Wednesday, February 18, 2009

I am willing to adapt.....Are you?

If you live in New England you will likely recall seeing very few Robins during the winter. I think the myth is that Robins leave the cold Northern regions and fly South to a warmer climate. I, too, thought that until I started reading about birds. Who knew? The truth is that most robins remain close to their breeding grounds throughout the winter and don't actually fly South. It reminded me of a recent trip to Home Depot because the store was so empty I thought all the contractors up and left for Florida. You might wonder what the robins are feeding on this time of year. The last time I looked out the window I didn't see any worms. A month ago I spotted what looked like an orange bird down back behind the barn. I grabbed my Nikon with the zoom lens and scurried down to the barn to get a closer look and they had gone. After about 20 minutes perched up in the loft with the door slightly ajar, they finally came back. But much to my surprise there wasn't just one or two, there were about 10 robins of all ages, both male and female. It's quite easy to tell the difference between the juveniles and the adults by the color of their feathers. Since the worms were frozen or 5 feet down in the ground they made do with a berry-covered tree. wasn't their preferred diet but it got them through the lean times until the ground thawed out and the worms came to the surface. I was quite shocked to see so many together at once since in the summer you rarely see more than one pair together at a time, probably for mating purposes. The fact that they were huddled together and flying around the neighborhood eating their 2nd choice (berries) shows how adaptable these birds are.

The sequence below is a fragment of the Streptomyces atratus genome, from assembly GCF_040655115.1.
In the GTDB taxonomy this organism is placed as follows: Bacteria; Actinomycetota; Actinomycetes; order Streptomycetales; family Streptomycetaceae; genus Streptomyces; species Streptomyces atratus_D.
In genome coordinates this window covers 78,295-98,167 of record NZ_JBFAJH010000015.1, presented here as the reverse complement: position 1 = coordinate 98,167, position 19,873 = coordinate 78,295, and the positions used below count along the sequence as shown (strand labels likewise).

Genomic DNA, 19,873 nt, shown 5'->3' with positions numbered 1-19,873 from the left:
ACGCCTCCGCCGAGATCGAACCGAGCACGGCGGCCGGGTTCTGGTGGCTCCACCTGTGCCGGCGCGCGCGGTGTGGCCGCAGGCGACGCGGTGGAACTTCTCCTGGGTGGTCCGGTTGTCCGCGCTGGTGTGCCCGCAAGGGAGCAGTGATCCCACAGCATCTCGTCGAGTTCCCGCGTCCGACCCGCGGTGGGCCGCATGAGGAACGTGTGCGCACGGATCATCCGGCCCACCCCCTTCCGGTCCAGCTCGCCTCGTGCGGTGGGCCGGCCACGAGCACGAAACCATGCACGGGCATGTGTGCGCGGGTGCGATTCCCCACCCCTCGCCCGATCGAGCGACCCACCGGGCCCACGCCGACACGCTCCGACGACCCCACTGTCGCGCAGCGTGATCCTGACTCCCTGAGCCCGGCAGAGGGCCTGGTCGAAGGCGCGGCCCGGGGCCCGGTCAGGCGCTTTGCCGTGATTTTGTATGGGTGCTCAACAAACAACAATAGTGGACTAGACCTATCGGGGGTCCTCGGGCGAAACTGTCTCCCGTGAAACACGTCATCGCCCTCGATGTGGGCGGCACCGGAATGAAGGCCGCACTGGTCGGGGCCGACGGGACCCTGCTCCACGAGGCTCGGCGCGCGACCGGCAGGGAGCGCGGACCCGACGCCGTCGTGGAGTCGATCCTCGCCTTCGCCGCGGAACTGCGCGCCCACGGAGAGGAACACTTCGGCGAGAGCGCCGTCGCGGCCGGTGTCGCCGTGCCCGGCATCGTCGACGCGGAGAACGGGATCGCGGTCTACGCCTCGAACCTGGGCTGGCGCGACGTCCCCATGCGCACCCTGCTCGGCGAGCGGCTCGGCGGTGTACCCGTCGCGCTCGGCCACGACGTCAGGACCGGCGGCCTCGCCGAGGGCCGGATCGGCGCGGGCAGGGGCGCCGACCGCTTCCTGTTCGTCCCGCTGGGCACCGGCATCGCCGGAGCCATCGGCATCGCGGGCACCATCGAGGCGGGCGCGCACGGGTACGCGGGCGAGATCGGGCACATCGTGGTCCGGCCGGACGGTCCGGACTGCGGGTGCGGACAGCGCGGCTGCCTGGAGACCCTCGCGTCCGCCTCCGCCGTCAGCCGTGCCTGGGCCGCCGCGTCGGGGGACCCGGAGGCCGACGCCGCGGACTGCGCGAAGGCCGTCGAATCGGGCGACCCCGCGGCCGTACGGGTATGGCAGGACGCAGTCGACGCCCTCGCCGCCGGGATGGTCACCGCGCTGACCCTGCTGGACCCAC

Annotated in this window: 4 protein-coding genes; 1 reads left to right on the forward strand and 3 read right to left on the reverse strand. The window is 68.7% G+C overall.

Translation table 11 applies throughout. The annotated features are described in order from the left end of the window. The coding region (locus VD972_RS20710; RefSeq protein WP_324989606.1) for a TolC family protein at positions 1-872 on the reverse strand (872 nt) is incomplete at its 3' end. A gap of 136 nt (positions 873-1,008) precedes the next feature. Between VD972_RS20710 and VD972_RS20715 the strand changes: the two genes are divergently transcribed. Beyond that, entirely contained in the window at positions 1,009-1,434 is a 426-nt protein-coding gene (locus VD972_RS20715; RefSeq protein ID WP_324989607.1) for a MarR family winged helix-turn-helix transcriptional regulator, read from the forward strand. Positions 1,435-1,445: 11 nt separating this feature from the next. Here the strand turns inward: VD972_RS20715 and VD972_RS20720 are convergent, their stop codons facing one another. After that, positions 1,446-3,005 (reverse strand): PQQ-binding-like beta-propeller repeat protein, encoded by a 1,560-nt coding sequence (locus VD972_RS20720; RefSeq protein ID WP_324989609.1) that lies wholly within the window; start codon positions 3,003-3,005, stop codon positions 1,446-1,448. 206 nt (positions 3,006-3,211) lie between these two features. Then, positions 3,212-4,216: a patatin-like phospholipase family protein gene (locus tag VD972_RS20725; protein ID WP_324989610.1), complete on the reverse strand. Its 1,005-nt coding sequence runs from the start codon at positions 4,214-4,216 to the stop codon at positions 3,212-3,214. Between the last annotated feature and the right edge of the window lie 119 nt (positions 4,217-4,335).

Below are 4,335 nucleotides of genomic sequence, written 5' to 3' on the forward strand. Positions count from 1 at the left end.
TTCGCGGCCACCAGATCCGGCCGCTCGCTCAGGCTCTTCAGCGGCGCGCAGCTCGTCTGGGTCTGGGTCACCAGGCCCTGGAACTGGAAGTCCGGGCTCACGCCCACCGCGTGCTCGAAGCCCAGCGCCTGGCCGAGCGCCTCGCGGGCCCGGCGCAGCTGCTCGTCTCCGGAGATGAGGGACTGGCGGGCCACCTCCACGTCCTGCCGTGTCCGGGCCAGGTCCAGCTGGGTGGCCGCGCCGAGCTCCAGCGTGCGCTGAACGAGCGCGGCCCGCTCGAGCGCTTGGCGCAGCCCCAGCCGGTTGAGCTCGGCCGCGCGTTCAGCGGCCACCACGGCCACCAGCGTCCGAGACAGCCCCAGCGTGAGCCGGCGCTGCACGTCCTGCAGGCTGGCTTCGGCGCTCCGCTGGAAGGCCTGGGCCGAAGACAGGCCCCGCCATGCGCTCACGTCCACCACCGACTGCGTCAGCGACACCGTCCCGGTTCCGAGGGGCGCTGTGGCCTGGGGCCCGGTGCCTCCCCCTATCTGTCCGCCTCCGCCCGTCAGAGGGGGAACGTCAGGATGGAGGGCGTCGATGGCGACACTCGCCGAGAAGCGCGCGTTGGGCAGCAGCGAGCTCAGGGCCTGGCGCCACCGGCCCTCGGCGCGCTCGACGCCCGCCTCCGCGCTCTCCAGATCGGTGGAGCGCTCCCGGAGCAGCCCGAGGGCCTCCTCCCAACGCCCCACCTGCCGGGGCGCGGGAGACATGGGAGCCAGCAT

I was just reading today's National Geographic and there was a story about Darwin's theory of evolution and how the strong and most adaptable animals survive. It is so true with us human beings as well. With the current economic situation bearing down on us, there are many similarities between General Contractors and the flock of robins. For example, my company is taking on smaller and less profitable jobs these days because they are like the berries. Maybe they are not our first choice but they'll get us through the lean times until the worms come back. I am optimistic that the remodeling outlook is bright and that shortly the demand for good remodeling contractors will be quite high, especially for necessary projects like painting, roofing, rot repairs, energy upgrades, kitchens and baths. Inevitably there are going to be some remodeling companies that insist on living on worms only and cannot adapt to eating berries. Fortunately the boys at Meadowview have been snacking on berries for years now so we don't so much mind the taste.

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